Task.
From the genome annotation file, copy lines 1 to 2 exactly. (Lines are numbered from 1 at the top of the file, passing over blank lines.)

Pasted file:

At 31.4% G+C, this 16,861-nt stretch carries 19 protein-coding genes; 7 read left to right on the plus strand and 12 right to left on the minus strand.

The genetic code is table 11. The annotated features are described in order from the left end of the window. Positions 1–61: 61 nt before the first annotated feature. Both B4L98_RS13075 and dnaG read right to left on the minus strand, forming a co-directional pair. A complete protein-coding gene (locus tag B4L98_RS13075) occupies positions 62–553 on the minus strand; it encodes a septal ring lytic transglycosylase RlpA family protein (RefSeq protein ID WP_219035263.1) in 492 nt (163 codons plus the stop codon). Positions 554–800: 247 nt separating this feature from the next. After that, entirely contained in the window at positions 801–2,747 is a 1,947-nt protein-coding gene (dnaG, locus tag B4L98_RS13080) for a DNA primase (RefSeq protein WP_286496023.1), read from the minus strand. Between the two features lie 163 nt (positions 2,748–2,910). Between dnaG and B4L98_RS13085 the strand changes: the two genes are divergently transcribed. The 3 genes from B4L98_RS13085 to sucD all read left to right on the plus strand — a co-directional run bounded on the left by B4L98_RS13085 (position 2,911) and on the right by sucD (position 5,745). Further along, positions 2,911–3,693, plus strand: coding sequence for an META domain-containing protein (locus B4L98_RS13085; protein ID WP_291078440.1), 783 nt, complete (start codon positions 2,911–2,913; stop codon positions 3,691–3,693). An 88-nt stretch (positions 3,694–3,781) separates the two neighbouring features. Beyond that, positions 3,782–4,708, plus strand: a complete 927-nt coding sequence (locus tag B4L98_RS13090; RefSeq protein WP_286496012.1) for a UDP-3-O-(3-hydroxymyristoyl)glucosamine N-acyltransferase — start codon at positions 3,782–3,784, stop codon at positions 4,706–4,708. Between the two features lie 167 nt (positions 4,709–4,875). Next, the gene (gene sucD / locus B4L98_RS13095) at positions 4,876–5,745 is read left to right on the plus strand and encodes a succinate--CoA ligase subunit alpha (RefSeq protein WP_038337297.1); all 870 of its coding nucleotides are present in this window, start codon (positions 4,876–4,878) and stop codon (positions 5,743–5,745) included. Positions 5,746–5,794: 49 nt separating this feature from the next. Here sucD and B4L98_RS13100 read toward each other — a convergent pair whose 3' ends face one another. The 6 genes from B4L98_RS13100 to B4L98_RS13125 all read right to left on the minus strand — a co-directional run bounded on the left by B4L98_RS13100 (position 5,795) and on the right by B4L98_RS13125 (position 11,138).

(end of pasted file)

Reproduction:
At 31.4% G+C, this 16,861-nt stretch carries 19 protein-coding genes; 7 read left to right on the plus strand and 12 right to left on the minus strand.

The genetic code is table 11. The annotated features are described in order from the left end of the window. Positions 1–61: 61 nt before the first annotated feature. Both B4L98_RS13075 and dnaG read right to left on the minus strand, forming a co-directional pair. A complete protein-coding gene (locus tag B4L98_RS13075) occupies positions 62–553 on the minus strand; it encodes a septal ring lytic transglycosylase RlpA family protein (RefSeq protein ID WP_219035263.1) in 492 nt (163 codons plus the stop codon). Positions 554–800: 247 nt separating this feature from the next. After that, entirely contained in the window at positions 801–2,747 is a 1,947-nt protein-coding gene (dnaG, locus tag B4L98_RS13080) for a DNA primase (RefSeq protein WP_286496023.1), read from the minus strand. Between the two features lie 163 nt (positions 2,748–2,910). Between dnaG and B4L98_RS13085 the strand changes: the two genes are divergently transcribed. The 3 genes from B4L98_RS13085 to sucD all read left to right on the plus strand — a co-directional run bounded on the left by B4L98_RS13085 (position 2,911) and on the right by sucD (position 5,745). Further along, positions 2,911–3,693, plus strand: coding sequence for an META domain-containing protein (locus B4L98_RS13085; protein ID WP_291078440.1), 783 nt, complete (start codon positions 2,911–2,913; stop codon positions 3,691–3,693). An 88-nt stretch (positions 3,694–3,781) separates the two neighbouring features. Beyond that, positions 3,782–4,708, plus strand: a complete 927-nt coding sequence (locus tag B4L98_RS13090; RefSeq protein WP_286496012.1) for a UDP-3-O-(3-hydroxymyristoyl)glucosamine N-acyltransferase — start codon at positions 3,782–3,784, stop codon at positions 4,706–4,708. Between the two features lie 167 nt (positions 4,709–4,875). Next, the gene (gene sucD / locus B4L98_RS13095) at positions 4,876–5,745 is read left to right on the plus strand and encodes a succinate--CoA ligase subunit alpha (RefSeq protein WP_038337297.1); all 870 of its coding nucleotides are present in this window, start codon (positions 4,876–4,878) and stop codon (positions 5,743–5,745) included. Positions 5,746–5,794: 49 nt separating this feature from the next. Here sucD and B4L98_RS13100 read toward each other — a convergent pair whose 3' ends face one another. The 6 genes from B4L98_RS13100 to B4L98_RS13125 all read right to left on the minus strand — a co-directional run bounded on the left by B4L98_RS13100 (position 5,795) and on the right by B4L98_RS13125 (position 11,138).